27. Doni Brinkman on August 27, 2009 at 1:43 pm

    Photography is art and the artist defines it. 🙂 Do “rules” and “art” really belong in the same sentence? 🙂

  28. Leslie C. on August 27, 2009 at 1:43 pm

    I feel similarly about teachers or professional writers who misuse apostrophes (as in the sentence, “I feel similarly about teacher’s or writer’s who misuse apostrophe’s”), spell badly, mix up “their,” “they’re” and “there” or write with poor sentence structure. If one is paid money to know a certain set of rules, the person should demonstrate that knowledge before choosing to break those rules. Many good writers creatively break rules of grammar, write in fragments and intentionally coin new words, and their writing is only better because of it. Clever. Interesting. Vivid. And you can tell when it is intentional and you can tell when it is just carelessness or, even worse, the person doesn’t even know how to write properly.Why get paid to do something poorly? In photography it is much the same. There are certain rules, but there is creativity within and beyond the rules. If a person does not know the basic rules, that person is not a professional. He or she is called an “amateur.” One who loves.On the other hand, in an amateur (again, someone who does something only for the love of it), or in someone just learning, this rule-breaking is entirely forgivable. And there is so much to love in something less than perfect. I am reminded of that daily when I look at my little sons. Or at my imperfect photos of them.But… I’m not paid for that.

  29. Leslie C. on August 27, 2009 at 1:53 pm

    To the question, “Do rules and art belong in the same sentence?” (And what a great question!) Just ask Mozart. 🙂 He would say yes. His music (like all music from that era) was all about rules. Yet he is considered one of the most creative musical artists of all time. The very best artists know how to exercise freedom and creativity within the rules. The results are almost always less enjoyable and less artistic when one throws out the rules altogether. Same goes for when one sticks so rigidly to the rules that there is no life left.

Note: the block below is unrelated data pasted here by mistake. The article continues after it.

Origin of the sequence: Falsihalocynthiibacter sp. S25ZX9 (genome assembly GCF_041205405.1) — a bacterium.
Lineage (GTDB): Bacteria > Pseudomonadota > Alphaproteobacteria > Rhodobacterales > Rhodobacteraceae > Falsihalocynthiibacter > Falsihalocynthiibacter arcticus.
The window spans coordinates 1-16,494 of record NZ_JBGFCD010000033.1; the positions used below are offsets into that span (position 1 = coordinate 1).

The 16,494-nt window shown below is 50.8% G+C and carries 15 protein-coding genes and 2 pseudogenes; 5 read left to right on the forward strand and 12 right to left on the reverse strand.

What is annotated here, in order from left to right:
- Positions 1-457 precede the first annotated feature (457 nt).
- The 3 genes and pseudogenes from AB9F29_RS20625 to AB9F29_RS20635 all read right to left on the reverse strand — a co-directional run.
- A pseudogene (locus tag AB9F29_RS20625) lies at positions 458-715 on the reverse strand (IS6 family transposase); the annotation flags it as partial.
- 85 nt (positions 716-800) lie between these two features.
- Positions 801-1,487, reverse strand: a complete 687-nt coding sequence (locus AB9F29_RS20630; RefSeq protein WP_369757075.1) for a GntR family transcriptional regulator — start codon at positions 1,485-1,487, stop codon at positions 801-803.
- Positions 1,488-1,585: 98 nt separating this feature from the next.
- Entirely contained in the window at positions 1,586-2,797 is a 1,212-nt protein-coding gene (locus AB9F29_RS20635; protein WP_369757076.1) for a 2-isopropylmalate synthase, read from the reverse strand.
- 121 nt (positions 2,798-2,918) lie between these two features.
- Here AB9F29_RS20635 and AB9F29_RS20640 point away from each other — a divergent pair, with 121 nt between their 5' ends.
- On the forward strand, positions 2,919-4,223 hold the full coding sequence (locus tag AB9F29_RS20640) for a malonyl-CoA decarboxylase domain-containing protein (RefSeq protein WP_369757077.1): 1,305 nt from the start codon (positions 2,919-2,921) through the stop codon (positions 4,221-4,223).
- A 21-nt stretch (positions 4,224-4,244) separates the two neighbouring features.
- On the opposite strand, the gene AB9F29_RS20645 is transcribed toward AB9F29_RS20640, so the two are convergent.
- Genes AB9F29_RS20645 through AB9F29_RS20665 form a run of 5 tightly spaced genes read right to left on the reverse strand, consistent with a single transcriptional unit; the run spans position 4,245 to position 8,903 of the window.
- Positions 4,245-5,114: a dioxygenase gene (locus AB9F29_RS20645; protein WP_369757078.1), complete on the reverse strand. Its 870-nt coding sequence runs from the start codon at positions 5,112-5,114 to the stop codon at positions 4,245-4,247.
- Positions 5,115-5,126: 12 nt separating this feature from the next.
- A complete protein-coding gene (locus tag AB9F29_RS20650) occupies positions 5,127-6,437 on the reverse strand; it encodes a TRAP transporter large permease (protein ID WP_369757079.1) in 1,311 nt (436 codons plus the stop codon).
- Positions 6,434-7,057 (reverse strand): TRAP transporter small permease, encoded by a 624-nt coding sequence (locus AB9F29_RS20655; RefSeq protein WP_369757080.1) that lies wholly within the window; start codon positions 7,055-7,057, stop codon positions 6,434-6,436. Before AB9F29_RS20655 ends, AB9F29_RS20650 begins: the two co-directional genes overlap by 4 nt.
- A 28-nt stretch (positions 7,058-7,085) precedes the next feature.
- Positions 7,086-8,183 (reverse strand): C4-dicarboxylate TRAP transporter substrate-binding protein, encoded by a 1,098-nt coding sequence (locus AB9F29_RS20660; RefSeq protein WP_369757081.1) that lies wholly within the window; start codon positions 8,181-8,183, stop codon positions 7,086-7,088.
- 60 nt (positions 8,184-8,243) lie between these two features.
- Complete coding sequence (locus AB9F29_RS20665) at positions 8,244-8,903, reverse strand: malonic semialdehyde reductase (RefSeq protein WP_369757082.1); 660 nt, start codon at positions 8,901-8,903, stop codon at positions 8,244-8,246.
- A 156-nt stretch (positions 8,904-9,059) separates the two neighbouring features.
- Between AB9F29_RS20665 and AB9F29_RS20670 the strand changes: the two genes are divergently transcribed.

30. Janet McK on August 27, 2009 at 1:56 pm

    I am not one to judge, as I don’t produce technically perfect photos at all. When I spot a photo that has a slight color cast to it, for example, I’ll either feel a little less stressed about trying to make my photos “perfect”, or I’ll realize that they intended it to be that way. Almost every GOOD photographer that breaks the rules is doing so on purpose. It’s art, and they’re entitled. That’s all I care about. Did they mean to do that? If not, they’re not worth following! :DPicasso didn’t produce technically perfect reproductions of his subjects. If he had, we wouldn’t know him.

  31. Stacey on August 27, 2009 at 2:05 pm